Novel biomarkers of Alzheimer’s disease: Based upon NMDAR hypoactivation and oxidative stress
Ting I Chiang 1, Yi-Hsiang Yu 6, Chieh-Hsin Lin 1, 2, 3*, Hsien-Yuan Lane 3, 4, 5
1Department of Psychiatry, Kaohsiung Chang Gung Memorial Hospital, Chang Gung University College of Medicine, Kaohsiung, Taiwan., 2School of Medicine, Chang Gung University, Taoyuan, Taiwan., 3Graduate Institute of Biomedical Sciences, China Medical University, Taichung, Taiwan., 4Department of Psychiatry and Brain Disease Research Center, China Medical University Hospital, Taichung, Taiwan., 5Department of Psychology, College of Medical and Health Science, Asia University, Taichung, Taiwan., 6Department of Dermatology, Kaohsiung Chang Gung Memorial Hospital and Chang Gung University College of Medicine, Kaohsiung, Taiwan
Received: October 9, 2020; Revised: December 7, 2020; Accepted: December 14, 2020; Published online: December 14, 2020.
© The Korean College of Neuropsychopharmacology. All rights reserved.

Abstract
Early detection and prevention of Alzheimer’s disease (AD) is important. The current treatment for early AD is Acetylcholine esterase inhibitors (AChEIs); however, the efficacy is poor. Besides, AChEI did not show efficacy in mild cognitive impairment (MCI). Beta-amyloid (Aβ) deposits have been regarded to be highly related to the pathogenesis of AD. However, many clinical trials aiming at the clearance of Aβ deposits failed to improve the cognitive decline of AD, even at its early phase. There should be other important mechanisms unproven in the course of AD and MCI. Feasible biomarkers for the diagnosis and treatment response of AD are lacking to date.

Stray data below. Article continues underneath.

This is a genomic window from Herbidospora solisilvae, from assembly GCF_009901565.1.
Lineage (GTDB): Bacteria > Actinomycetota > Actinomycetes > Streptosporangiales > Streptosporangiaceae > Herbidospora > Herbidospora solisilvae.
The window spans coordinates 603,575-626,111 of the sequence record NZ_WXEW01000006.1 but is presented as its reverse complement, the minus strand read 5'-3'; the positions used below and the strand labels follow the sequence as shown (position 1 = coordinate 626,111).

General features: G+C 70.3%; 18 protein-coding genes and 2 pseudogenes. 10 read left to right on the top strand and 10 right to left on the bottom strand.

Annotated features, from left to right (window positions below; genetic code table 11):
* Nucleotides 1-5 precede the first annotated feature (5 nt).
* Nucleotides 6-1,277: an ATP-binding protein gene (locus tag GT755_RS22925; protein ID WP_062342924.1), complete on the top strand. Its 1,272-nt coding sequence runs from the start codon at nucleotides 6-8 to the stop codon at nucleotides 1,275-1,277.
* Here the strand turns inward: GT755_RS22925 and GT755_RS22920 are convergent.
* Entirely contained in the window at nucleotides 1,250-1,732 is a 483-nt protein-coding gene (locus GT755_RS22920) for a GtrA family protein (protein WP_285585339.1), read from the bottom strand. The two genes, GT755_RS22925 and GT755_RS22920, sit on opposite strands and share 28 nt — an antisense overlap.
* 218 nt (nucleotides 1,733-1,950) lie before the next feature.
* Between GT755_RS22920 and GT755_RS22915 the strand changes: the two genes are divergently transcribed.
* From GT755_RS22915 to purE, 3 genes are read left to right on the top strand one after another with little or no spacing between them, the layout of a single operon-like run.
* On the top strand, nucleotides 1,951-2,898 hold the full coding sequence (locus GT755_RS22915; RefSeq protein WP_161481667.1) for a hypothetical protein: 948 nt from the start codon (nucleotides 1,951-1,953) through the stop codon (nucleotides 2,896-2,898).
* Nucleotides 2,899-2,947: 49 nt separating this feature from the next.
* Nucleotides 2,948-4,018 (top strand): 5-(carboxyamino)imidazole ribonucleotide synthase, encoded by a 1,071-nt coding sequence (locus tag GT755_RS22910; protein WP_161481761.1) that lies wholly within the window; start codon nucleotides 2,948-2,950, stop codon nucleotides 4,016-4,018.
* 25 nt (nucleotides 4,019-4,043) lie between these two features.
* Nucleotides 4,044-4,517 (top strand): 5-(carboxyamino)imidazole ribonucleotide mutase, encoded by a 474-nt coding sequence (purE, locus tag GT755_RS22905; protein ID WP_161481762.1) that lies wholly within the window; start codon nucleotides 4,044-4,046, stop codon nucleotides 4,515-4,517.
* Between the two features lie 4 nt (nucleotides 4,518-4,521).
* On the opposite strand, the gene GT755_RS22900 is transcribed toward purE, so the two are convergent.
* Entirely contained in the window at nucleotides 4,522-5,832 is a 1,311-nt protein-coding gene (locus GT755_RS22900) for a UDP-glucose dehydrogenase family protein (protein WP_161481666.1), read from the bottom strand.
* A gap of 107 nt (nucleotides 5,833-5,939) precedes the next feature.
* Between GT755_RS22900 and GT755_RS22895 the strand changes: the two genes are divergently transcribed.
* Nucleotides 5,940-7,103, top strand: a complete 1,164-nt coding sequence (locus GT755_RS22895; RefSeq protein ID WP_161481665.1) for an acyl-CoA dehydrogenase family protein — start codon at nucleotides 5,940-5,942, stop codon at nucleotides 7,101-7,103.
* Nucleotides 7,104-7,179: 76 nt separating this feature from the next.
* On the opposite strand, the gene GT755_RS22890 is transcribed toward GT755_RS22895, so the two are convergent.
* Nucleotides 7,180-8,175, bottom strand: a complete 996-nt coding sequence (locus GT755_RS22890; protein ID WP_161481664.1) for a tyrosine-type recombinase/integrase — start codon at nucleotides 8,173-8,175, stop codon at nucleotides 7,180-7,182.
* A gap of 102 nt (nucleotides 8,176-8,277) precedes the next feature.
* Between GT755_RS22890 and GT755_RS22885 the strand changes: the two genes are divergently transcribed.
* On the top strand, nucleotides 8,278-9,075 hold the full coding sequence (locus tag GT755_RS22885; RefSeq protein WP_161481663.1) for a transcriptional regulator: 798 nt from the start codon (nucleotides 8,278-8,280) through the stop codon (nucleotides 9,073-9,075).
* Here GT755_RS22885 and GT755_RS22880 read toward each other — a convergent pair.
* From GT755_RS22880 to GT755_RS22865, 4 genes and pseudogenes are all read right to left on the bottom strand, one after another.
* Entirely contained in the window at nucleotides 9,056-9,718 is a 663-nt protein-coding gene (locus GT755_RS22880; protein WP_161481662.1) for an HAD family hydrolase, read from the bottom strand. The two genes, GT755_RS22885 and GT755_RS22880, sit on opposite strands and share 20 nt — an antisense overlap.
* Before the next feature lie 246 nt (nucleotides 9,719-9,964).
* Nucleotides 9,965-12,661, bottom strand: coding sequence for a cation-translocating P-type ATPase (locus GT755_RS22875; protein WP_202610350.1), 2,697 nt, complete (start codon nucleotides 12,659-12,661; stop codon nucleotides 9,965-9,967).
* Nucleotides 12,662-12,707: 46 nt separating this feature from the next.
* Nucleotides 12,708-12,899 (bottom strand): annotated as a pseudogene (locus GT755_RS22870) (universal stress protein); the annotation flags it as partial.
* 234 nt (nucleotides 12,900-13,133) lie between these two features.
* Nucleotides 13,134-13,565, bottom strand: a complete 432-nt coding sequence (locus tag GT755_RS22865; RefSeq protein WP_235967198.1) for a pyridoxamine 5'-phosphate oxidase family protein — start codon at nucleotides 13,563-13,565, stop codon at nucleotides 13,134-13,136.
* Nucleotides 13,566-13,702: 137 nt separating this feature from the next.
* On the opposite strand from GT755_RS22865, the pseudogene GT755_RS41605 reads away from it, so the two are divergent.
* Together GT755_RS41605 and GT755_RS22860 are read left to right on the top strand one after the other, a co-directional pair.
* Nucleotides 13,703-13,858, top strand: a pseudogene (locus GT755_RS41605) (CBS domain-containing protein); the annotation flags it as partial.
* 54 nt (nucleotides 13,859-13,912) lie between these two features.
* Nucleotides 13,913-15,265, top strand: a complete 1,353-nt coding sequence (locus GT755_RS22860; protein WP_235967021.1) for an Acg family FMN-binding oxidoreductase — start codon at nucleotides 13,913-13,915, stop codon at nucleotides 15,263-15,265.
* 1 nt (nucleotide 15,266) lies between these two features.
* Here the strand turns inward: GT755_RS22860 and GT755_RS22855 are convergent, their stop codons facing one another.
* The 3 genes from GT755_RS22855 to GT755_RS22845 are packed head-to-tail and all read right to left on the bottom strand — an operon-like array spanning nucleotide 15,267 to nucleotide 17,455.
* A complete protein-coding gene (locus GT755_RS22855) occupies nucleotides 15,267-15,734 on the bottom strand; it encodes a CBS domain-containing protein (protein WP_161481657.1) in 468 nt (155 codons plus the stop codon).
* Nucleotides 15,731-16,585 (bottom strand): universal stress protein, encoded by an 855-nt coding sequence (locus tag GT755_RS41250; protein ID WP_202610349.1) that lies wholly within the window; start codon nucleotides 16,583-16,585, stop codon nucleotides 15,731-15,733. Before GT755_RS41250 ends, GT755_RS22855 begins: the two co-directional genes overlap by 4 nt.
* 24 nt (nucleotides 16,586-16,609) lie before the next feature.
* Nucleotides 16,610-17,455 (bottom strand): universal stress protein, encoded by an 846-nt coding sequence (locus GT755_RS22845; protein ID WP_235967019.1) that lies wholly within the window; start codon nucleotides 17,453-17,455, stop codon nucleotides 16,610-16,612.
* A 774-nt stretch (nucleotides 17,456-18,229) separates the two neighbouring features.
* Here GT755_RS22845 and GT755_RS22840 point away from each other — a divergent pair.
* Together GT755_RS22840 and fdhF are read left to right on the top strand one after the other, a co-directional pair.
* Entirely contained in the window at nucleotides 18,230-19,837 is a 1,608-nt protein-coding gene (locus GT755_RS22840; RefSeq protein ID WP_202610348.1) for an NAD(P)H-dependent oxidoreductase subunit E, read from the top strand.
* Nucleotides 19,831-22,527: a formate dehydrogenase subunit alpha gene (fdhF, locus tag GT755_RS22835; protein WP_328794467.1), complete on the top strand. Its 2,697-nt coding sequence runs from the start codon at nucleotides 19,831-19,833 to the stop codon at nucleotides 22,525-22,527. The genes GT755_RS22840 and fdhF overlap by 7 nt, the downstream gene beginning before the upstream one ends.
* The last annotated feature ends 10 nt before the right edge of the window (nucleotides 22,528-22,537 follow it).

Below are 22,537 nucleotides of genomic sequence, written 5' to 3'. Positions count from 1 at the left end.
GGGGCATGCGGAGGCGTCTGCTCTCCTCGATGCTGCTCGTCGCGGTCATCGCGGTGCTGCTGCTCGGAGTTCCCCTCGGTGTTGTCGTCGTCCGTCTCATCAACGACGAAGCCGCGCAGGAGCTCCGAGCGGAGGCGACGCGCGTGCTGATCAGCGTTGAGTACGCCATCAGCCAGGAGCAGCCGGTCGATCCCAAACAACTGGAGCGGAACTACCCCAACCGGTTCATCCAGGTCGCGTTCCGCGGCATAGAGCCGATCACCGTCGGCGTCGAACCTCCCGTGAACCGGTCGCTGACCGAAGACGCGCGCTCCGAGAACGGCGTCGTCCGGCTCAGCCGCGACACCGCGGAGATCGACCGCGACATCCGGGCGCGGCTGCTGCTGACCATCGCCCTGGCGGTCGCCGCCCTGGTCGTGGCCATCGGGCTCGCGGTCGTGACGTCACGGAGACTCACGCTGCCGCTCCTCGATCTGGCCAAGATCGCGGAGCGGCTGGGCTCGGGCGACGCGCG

The N-methyl-D-aspartate receptor (NMDAR) activation plays an important role in learning and memory. On the other hand, oxidative stress has been regarded to contribute to aging with the assumption that free radicals damage cell constituents and connective tissues. Our recent study found that an NMDAR enhancer, sodium benzoate (the pivotal inhibitor of D-amino acid oxidase [DAO]), improved the cognitive and global function of patients with early-phase AD. Further, we found that peripheral DAO levels were higher in patients with MCI and AD than healthy controls. We also found that sodium benzoate was able to change the activity of antioxidant. These pieces of evidence suggest that the NMDAR function is associated with anti-oxidation, and have potential to be biomarkers for the diagnosis and treatment response of AD.
Keywords: Alzheimer’s disease, N-methyl-D-aspartate receptor, oxidative stress


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